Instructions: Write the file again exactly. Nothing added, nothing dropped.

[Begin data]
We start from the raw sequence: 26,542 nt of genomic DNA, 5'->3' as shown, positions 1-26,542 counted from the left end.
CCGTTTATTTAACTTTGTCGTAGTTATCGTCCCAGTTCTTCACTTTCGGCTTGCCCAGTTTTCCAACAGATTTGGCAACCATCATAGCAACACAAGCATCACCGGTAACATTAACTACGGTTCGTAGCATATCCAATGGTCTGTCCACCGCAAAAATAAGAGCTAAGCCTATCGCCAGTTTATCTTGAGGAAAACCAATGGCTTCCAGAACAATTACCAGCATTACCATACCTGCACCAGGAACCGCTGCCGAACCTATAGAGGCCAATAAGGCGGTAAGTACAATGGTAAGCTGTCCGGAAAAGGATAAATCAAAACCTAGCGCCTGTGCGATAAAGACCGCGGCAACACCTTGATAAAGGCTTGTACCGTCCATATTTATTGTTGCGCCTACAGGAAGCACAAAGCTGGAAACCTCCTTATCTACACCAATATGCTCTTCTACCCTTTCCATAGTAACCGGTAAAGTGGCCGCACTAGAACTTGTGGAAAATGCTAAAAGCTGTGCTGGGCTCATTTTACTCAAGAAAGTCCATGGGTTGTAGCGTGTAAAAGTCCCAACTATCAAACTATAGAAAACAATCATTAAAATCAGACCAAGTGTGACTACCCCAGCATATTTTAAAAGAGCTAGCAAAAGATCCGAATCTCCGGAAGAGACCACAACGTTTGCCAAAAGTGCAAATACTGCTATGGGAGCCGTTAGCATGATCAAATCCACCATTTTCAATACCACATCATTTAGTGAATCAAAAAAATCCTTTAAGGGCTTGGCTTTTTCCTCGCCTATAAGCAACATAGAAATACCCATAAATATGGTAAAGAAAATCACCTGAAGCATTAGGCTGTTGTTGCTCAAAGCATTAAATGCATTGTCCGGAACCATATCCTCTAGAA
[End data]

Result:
We start from the raw sequence: 26,542 nt of genomic DNA, 5'->3' as shown, positions 1-26,542 counted from the left end.
CCGTTTATTTAACTTTGTCGTAGTTATCGTCCCAGTTCTTCACTTTCGGCTTGCCCAGTTTTCCAACAGATTTGGCAACCATCATAGCAACACAAGCATCACCGGTAACATTAACTACGGTTCGTAGCATATCCAATGGTCTGTCCACCGCAAAAATAAGAGCTAAGCCTATCGCCAGTTTATCTTGAGGAAAACCAATGGCTTCCAGAACAATTACCAGCATTACCATACCTGCACCAGGAACCGCTGCCGAACCTATAGAGGCCAATAAGGCGGTAAGTACAATGGTAAGCTGTCCGGAAAAGGATAAATCAAAACCTAGCGCCTGTGCGATAAAGACCGCGGCAACACCTTGATAAAGGCTTGTACCGTCCATATTTATTGTTGCGCCTACAGGAAGCACAAAGCTGGAAACCTCCTTATCTACACCAATATGCTCTTCTACCCTTTCCATAGTAACCGGTAAAGTGGCCGCACTAGAACTTGTGGAAAATGCTAAAAGCTGTGCTGGGCTCATTTTACTCAAGAAAGTCCATGGGTTGTAGCGTGTAAAAGTCCCAACTATCAAACTATAGAAAACAATCATTAAAATCAGACCAAGTGTGACTACCCCAGCATATTTTAAAAGAGCTAGCAAAAGATCCGAATCTCCGGAAGAGACCACAACGTTTGCCAAAAGTGCAAATACTGCTATGGGAGCCGTTAGCATGATCAAATCCACCATTTTCAATACCACATCATTTAGTGAATCAAAAAAATCCTTTAAGGGCTTGGCTTTTTCCTCGCCTATAAGCAACATAGAAATACCCATAAATATGGTAAAGAAAATCACCTGAAGCATTAGGCTGTTGTTGCTCAAAGCATTAAATGCATTGTCCGGAACCATATCCTCTAGAA